Still, Zatezalo says, it’s not perfect. “Despite a strong legislative framework, improvements are generally needed in terms of training and specialization of officials, prosecutors, judges, and court panels handling IP rights; coordination and cooperation among various institutions in charge of IP protection; and raising public awareness of IP rights.” Even with recent improvements, he says, his team often needs to “go the extra mile” in order to win a case. “Precisely for this reason, we try to always invest additional effort wherever and whenever possible.”

Keys to Success

Of course, challenges exist across the region.

“Over the last 30+ years it has become clear that the quality of IP services in Eastern Europe and the Russian-speaking region is, generally speaking, below the West European level,” Petosevic says. “Most of the local firms grew out of IPR prosecution-only based businesses, focusing on administrative, mainly patent-related procedures and the related translations. Understandably, they comparatively lack experience in IPR enforcement and providing complex legal advice to foreign IP rights holders.”

That inexperience created a market opportunity in CEE’s larger markets, which Western firms were quick to recognize and address. According to Petosevic, larger Western firms, which “are built on substantive practice and case law, have, more or less, successfully entered the largest and most lucrative markets in Eastern Europe, leaving a significant gap in the smaller countries and covering the larger regions only partially.” This, he believes, is where Petosevic steps in.

“We believe that a blend of well-established Western practices and best local practices established by local courts and practitioners is the best way to cover these gaps,” Petosevic says. “While providing IPR protection services throughout our region for major companies from Western Europe, the United States, and other developed countries, we employ individuals who have been educated and worked in the West, and who train our staff to bring Western standards to less developed and sophisticated jurisdictions.”

Changes in technology will allow his team to be of even greater service soon as well, Petosevic says, noting that the physical presence of individual lawyers is already significantly less important than it was in the past. Now, lawyers based anywhere in the world remain able to focus on a wide range of markets. “Consulting on only one jurisdiction is increasingly a thing of the past,” he says, and notes that the kind of work being done is changing as well. “There is a clear need for more complex legal advice in this field today. In the past, the accent was on the processing of applications, whereas today the contentious arena is taking over.” As a result, he says, “our long-term goal is to prepare our professionals for what they will be required to do tomorrow.”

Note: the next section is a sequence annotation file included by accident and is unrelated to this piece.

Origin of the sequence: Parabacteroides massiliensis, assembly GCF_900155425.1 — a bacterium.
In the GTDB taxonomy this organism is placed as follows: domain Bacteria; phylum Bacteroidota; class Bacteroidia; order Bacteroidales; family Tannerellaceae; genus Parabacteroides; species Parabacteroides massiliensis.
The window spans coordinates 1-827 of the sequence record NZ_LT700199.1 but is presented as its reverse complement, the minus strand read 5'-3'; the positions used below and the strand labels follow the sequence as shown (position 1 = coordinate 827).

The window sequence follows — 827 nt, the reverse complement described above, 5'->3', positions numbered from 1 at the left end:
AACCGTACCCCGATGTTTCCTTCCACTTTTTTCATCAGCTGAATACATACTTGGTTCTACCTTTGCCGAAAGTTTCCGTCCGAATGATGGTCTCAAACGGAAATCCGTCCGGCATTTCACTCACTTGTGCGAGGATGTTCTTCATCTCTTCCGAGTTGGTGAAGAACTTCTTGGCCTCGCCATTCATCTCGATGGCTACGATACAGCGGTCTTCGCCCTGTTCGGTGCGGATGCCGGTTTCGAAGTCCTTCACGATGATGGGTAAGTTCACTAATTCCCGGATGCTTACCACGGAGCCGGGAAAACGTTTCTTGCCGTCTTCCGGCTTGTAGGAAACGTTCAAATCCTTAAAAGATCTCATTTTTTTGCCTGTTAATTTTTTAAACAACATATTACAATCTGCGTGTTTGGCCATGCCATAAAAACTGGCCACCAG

Looking Ahead

The Petosevic Group’s motto – “embracing change” – accurately reflects the firm’s efforts to bridge the gap between Eastern and Western European IP practices. “We strive to bring together the best of both worlds and save time and money for our clients through tailor-made solutions, at a reasonable cost,” Petosevic says.

The firm’s workload is more or less constant across all the group’s offices, Petosevic says, but he reports that, “we have experienced an increase in workload in our offices in the Russian-speaking region, especially in Russia and Ukraine, and these two offices have grown significantly over the last several years.” The firm seeks to expand its team in these markets, and expand to other geographical areas in order to provide its client base with more direct representation.

Seizing SEE – Drakopoulos

At about the same time that Petosevic was beginning its expansion through the northern Balkans, another intellectual property-focused law firm came into being in Greece. Founded in Athens in 1992 by Panagiotis Drakopoulos, with a primary focus on IP and regulatory matters, the Drakopoulos law firm has since expanded to Romania in 2005, Albania in 2007, and Cyprus in 2016.

Now, Drakopoulos Partner Michalis Kosmopoulos reports, in addition to IP, the firm’s 40 practitioners advise on corporate, M&A, banking and finance, real estate, employment, regulatory and compliance, dispute resolution, TMT, tax, and EU and competition matters. “We are a full-service law firm, advising both domestic and international clients, oftentimes with arrangements covering multiple countries in the region for the same client through a single interface,” Kosmopoulos says, “both in terms of instructing and invoicing, as clients with a multinational presence tend to see the entire SEE as a single market, despite the different jurisdictions it comprises.”